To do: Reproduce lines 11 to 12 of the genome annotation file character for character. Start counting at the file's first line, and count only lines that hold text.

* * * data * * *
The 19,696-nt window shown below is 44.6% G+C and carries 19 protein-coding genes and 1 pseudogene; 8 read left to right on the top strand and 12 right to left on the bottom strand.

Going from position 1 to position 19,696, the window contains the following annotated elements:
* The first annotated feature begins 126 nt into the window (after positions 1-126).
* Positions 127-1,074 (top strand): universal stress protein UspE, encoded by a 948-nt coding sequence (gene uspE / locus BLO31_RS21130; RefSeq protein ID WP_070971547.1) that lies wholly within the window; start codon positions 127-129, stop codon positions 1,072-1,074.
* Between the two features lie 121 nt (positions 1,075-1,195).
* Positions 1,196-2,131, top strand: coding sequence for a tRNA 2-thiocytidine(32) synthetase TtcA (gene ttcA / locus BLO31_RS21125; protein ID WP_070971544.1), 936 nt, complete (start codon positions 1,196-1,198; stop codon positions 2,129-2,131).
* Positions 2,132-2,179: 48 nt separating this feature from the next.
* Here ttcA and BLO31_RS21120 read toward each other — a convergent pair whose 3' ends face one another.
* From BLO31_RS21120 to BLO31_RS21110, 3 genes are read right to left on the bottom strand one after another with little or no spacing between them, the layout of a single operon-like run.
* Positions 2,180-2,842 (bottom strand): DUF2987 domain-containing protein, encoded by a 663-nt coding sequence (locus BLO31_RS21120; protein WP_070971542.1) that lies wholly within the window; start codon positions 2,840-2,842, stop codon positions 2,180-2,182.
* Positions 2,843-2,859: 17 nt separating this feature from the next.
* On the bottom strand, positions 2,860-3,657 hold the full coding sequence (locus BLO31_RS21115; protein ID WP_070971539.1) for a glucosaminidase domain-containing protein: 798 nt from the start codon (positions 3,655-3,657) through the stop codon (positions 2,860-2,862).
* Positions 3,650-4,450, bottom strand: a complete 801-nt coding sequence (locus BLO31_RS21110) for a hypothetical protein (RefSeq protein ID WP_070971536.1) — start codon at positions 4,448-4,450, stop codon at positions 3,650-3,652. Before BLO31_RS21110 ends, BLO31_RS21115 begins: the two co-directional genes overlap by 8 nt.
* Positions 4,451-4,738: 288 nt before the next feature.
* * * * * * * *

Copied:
* Positions 2,843-2,859: 17 nt separating this feature from the next.
* On the bottom strand, positions 2,860-3,657 hold the full coding sequence (locus BLO31_RS21115; protein ID WP_070971539.1) for a glucosaminidase domain-containing protein: 798 nt from the start codon (positions 3,655-3,657) through the stop codon (positions 2,860-2,862).